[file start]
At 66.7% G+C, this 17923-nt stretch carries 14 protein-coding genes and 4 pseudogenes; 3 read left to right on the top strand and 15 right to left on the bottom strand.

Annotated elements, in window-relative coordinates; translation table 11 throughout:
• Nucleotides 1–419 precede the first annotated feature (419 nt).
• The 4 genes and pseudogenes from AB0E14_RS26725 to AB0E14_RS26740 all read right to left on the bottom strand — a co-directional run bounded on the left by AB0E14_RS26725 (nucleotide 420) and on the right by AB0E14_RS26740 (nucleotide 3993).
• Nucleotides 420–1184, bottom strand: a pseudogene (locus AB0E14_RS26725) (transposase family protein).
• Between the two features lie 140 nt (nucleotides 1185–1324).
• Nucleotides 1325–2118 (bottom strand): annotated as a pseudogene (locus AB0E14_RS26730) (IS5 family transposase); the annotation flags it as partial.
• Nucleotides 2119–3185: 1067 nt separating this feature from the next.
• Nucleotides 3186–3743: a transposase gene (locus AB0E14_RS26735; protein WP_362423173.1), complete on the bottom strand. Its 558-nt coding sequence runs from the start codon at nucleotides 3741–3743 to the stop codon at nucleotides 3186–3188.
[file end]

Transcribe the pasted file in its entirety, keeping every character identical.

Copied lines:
At 66.7% G+C, this 17923-nt stretch carries 14 protein-coding genes and 4 pseudogenes; 3 read left to right on the top strand and 15 right to left on the bottom strand.

Annotated elements, in window-relative coordinates; translation table 11 throughout:
• Nucleotides 1–419 precede the first annotated feature (419 nt).
• The 4 genes and pseudogenes from AB0E14_RS26725 to AB0E14_RS26740 all read right to left on the bottom strand — a co-directional run bounded on the left by AB0E14_RS26725 (nucleotide 420) and on the right by AB0E14_RS26740 (nucleotide 3993).
• Nucleotides 420–1184, bottom strand: a pseudogene (locus AB0E14_RS26725) (transposase family protein).
• Between the two features lie 140 nt (nucleotides 1185–1324).
• Nucleotides 1325–2118 (bottom strand): annotated as a pseudogene (locus AB0E14_RS26730) (IS5 family transposase); the annotation flags it as partial.
• Nucleotides 2119–3185: 1067 nt separating this feature from the next.
• Nucleotides 3186–3743: a transposase gene (locus AB0E14_RS26735; protein WP_362423173.1), complete on the bottom strand. Its 558-nt coding sequence runs from the start codon at nucleotides 3741–3743 to the stop codon at nucleotides 3186–3188.